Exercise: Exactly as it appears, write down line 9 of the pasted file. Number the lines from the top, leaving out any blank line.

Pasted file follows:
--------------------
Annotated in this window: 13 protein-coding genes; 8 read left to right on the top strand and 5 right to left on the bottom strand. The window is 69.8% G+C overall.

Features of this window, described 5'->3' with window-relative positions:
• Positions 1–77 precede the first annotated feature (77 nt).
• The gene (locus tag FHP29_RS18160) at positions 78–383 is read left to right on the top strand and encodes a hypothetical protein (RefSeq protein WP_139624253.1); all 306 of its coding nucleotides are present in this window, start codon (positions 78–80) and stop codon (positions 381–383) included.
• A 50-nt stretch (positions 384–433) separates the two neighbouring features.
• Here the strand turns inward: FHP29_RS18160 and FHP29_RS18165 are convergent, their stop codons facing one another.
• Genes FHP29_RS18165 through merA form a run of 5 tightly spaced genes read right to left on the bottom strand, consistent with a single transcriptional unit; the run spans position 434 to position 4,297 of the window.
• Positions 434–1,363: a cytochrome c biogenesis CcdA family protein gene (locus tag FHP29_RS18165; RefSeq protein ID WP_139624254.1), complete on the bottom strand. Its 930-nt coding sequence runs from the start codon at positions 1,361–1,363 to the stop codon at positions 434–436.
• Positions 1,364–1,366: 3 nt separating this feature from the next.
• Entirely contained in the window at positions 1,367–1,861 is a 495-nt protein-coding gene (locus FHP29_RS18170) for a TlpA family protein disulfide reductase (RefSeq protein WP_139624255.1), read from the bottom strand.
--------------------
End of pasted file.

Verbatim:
• Positions 1,364–1,366: 3 nt separating this feature from the next.